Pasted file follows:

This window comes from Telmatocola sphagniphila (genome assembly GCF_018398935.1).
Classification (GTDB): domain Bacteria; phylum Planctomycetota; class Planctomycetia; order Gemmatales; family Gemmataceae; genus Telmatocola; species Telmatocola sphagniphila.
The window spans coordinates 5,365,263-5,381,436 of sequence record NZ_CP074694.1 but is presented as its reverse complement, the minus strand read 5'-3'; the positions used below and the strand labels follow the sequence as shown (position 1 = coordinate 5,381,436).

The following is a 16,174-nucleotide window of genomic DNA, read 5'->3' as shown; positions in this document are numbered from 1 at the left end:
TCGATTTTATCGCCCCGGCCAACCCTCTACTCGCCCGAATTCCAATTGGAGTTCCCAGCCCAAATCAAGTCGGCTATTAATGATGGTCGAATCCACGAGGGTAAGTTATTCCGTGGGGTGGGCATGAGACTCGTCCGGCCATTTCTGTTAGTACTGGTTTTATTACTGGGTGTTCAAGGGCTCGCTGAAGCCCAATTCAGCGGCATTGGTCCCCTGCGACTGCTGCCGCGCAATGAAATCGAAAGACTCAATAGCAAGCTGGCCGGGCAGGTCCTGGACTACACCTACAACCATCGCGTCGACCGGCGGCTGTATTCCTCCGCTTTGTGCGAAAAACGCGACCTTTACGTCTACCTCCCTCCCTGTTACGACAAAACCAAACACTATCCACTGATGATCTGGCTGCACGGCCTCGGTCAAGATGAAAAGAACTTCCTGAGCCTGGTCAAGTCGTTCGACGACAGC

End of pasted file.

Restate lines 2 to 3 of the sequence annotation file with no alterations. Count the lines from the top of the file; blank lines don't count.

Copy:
Classification (GTDB): domain Bacteria; phylum Planctomycetota; class Planctomycetia; order Gemmatales; family Gemmataceae; genus Telmatocola; species Telmatocola sphagniphila.
The window spans coordinates 5,365,263-5,381,436 of sequence record NZ_CP074694.1 but is presented as its reverse complement, the minus strand read 5'-3'; the positions used below and the strand labels follow the sequence as shown (position 1 = coordinate 5,381,436).